And last night, while the Dolores remained stranded, the president enjoyed a White House pop concert in celebration of Black History month.
Tony Munoz Editor of shipping magazine The Maritime Executive said: ‘I don’t understand why this vessel didn’t leave earlier – The Maria Dolores is a new vessel built for Mediterranean seas.
‘I can only imagine the captain was refusing to sail because he felt the vessel was not capable enough of taking the sea on.
Speaking to MailOnline, Mr Munoz said that there was no comparison between the 68 metre Dolores and the 204 metre Hellenic Spirit, used by the Greek government to evacuate its citizens from Benghazi.
‘The U.S. needed to charter a bigger boat like the Greeks’ he said.
The administration may have taken a low profile out of concern for a potential hostage taking situation, but now with the official Americans safe in Malta they are now swinging into action. They are considering sanctions.
February 25th, 2011 - 1:29 am
In a previous thread, Belmont Club Commenters, thinking on the crisis in Libya and the possible need to cover an evacuation there asked, “where are the carriers”?
103. Cowboy — Here’s where they are:
CVN Enterprise: North Arabian Sea
CVN Vinson: North Arabian Sea
CVN Lincoln: Singapore
CVN Washington: Japan
CVN Stennis: San Diego
CVN Truman: Norfolk
CVN Reagan: Eastern Pacific
CVN Bush: Western Atlantic
No carrier group in the Med. … 105. Blast From the Past — Cowboy, That means that 3, the Nimitz, Roosevelt and Eisenhower, are in overhaul and can’t get underway. Another 4, the Stennis, Truman, Reagan and Bush are either undergoing training and preparing to deploy or are recently returned and awaiting an overhaul.
And now ten retired British senior officers have asked, “where are the carriers?” According to the BBC the officers criticized the British government for not having an aircraft carrier to cover a possible operation, to which a defense spokesman replied, ‘why should we when the Americans are not?’ The British can’t field a carrier because they have nothing to field. On the other hand, the USN has no carrier in the region because for some reason, they’ve decided not to field.
February 24th, 2011 - 11:10 pm
In December of 2010 the NYT ran an article describing what happens when a government runs out of money to pay pensions that are required to be paid by law.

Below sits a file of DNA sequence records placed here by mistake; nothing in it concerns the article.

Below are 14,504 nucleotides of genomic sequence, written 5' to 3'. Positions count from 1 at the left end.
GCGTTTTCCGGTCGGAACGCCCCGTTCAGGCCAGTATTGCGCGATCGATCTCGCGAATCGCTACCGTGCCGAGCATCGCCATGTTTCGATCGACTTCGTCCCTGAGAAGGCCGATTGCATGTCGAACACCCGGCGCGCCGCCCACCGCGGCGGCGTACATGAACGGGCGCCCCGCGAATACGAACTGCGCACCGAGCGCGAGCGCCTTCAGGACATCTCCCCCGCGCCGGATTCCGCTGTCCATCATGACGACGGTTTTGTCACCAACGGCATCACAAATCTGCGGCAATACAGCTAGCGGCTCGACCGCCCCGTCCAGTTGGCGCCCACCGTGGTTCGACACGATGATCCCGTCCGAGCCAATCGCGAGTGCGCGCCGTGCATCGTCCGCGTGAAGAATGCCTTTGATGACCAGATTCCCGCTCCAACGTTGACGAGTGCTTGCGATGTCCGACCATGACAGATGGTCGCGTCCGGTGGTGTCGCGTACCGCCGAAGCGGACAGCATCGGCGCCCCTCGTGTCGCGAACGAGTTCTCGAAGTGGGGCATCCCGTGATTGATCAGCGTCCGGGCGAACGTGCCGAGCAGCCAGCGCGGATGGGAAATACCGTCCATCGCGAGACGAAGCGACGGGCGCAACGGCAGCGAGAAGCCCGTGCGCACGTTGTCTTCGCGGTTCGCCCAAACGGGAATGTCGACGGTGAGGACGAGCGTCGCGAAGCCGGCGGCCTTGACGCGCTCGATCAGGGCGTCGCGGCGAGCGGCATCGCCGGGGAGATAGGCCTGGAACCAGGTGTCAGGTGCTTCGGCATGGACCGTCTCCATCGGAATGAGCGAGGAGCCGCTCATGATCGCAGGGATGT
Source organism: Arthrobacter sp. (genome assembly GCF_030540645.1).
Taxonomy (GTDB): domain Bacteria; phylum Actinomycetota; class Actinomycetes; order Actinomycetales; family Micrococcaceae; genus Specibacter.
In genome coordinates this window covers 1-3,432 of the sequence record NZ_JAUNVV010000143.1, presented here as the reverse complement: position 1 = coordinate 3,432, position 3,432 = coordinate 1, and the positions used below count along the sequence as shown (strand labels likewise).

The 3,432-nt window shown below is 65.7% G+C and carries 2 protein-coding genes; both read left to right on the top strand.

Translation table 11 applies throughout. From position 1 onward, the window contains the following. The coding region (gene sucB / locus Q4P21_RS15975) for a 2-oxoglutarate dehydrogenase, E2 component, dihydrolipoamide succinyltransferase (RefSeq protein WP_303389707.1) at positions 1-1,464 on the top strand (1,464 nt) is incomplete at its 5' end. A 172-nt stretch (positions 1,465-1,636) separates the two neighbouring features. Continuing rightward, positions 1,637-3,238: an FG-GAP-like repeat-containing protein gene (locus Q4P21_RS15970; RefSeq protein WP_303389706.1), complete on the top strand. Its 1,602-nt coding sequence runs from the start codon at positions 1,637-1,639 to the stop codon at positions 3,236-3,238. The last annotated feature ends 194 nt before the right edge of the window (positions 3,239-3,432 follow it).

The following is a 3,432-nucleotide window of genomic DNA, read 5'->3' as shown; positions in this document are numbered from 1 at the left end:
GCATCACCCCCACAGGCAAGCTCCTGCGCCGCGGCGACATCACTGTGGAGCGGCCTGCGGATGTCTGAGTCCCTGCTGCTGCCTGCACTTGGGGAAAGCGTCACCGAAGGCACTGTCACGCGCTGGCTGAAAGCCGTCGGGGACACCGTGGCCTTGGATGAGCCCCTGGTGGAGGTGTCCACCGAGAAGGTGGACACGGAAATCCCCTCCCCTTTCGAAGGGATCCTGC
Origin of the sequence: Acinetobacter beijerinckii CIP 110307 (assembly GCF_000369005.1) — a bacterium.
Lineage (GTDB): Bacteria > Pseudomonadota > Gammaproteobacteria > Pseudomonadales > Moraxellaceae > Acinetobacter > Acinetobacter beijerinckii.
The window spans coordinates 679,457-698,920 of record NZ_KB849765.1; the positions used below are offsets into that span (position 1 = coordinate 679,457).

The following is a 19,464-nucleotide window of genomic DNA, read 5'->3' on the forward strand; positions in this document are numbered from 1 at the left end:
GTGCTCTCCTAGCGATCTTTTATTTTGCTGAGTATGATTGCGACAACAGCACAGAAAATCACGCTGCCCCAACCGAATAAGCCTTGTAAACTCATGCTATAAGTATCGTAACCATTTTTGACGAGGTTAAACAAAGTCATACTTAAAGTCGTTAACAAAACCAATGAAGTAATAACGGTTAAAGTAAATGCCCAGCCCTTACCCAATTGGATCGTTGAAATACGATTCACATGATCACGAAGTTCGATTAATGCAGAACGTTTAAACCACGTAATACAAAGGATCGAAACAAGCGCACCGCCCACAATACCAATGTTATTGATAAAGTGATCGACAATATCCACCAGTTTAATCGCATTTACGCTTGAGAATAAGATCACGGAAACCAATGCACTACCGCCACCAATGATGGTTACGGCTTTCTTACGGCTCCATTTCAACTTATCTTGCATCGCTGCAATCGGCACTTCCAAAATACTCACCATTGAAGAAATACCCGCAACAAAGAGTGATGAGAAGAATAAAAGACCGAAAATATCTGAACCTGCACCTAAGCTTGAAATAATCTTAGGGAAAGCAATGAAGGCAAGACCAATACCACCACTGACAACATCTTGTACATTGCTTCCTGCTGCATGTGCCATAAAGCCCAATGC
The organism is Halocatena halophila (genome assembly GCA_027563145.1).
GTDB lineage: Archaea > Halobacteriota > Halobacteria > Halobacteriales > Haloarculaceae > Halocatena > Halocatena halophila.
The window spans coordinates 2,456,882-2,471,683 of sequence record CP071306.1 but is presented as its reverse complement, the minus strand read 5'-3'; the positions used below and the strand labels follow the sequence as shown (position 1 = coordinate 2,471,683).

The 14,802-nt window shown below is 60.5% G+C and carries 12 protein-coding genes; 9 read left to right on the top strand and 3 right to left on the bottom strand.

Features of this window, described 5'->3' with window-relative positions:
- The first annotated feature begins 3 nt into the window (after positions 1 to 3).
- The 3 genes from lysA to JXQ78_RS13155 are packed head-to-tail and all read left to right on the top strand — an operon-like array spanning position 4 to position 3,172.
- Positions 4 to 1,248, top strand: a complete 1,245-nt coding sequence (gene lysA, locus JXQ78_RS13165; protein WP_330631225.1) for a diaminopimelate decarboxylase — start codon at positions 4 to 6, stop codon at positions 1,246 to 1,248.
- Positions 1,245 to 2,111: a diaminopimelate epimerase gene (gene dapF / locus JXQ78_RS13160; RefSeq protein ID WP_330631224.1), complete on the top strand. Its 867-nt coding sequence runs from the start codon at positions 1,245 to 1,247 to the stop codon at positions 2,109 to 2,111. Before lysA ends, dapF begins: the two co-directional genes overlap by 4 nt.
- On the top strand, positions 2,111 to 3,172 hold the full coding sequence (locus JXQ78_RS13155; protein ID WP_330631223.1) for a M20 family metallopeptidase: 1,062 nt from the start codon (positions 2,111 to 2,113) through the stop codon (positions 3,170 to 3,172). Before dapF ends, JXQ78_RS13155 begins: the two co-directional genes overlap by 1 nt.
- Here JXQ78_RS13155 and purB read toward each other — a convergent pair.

PRICHARD, Ala. — This struggling small city on the outskirts of Mobile was warned for years that if it did nothing, its pension fund would run out of money by 2009. Right on schedule, its fund ran dry.
February 24th, 2011 - 11:00 am
Wisconsin Democrats have agreed to participate in a vote on a bill restricting collective-bargaining rights for public employees. “Assembly Democrats agreed to offer only 38 more amendments, one for each member, and restrict debate on each to 10 minutes … That should allow a vote on the bill this afternoon.” Jennifer Rubin believes this will increase pressure of Wisconsin’s Democrat senators to come out of hiding. “So senate Democrats are going to remain out of state while their assembly colleagues give way to the will of the majority?”
Walker may be winning by forcing the Democrats to re-engage using the oldest trick in the book: taking policy ground they can’t afford to surrender and forcing them to come out and fight for it. Rubin notes that “Republicans easily passed a bill repealing a requirement that law enforcement collect data on the race of all drivers they stop. Republican leaders also scheduled a vote for Thursday on a bill to require people to show photo ID to vote”. In other words, Walker is coming after the race card and the non-id card, things that must on no account be allowed to happen.
February 22nd, 2011 - 7:39 pm
A senior Libyan has pleaded for U.S. intervention as Khadafi refuses to quit. “In Tobruk, Maj. Gen. Suleiman Mahmoud, who defected Sunday from his post as the commander of the local army garrison … urged the U.S. and other powers to support the uprising and not to allow their interests in Libya’s petroleum reserves, Africa’s largest, to keep them sidelined.” The UN Security Council demanded an “immediate end to the violence”; the Arab League suspended Libya and the EU — with Italy and Malta dissenting — called for sanctions, but only the maligned and despised United States has the capability to intervene.
U.S. intervention. Can it? Should it? The answer to the first is yes and the answer to the second is: why? Simon Henderson and David Schenker, writing at ABC News, suggest a “no-fly zone” to ground the Libyan air force but predict that when the smoke clears, the Islamists are likely to emerge at the top of the heap: